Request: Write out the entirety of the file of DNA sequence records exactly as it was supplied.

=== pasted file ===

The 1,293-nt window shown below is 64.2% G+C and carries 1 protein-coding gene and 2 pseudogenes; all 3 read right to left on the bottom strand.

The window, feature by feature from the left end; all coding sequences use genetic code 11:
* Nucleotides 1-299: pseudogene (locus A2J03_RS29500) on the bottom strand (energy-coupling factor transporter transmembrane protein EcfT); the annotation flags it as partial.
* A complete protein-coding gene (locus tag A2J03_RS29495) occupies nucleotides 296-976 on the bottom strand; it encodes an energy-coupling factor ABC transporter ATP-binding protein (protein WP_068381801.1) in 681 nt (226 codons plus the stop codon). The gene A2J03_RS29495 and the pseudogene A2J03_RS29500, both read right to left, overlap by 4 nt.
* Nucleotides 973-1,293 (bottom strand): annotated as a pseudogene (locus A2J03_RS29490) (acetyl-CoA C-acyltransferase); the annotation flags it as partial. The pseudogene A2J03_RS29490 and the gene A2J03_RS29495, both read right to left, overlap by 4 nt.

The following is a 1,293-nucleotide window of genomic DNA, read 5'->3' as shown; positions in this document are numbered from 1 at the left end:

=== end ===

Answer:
The 1,293-nt window shown below is 64.2% G+C and carries 1 protein-coding gene and 2 pseudogenes; all 3 read right to left on the bottom strand.

The window, feature by feature from the left end; all coding sequences use genetic code 11:
* Nucleotides 1-299: pseudogene (locus A2J03_RS29500) on the bottom strand (energy-coupling factor transporter transmembrane protein EcfT); the annotation flags it as partial.
* A complete protein-coding gene (locus tag A2J03_RS29495) occupies nucleotides 296-976 on the bottom strand; it encodes an energy-coupling factor ABC transporter ATP-binding protein (protein WP_068381801.1) in 681 nt (226 codons plus the stop codon). The gene A2J03_RS29495 and the pseudogene A2J03_RS29500, both read right to left, overlap by 4 nt.
* Nucleotides 973-1,293 (bottom strand): annotated as a pseudogene (locus A2J03_RS29490) (acetyl-CoA C-acyltransferase); the annotation flags it as partial. The pseudogene A2J03_RS29490 and the gene A2J03_RS29495, both read right to left, overlap by 4 nt.

The following is a 1,293-nucleotide window of genomic DNA, read 5'->3' as shown; positions in this document are numbered from 1 at the left end: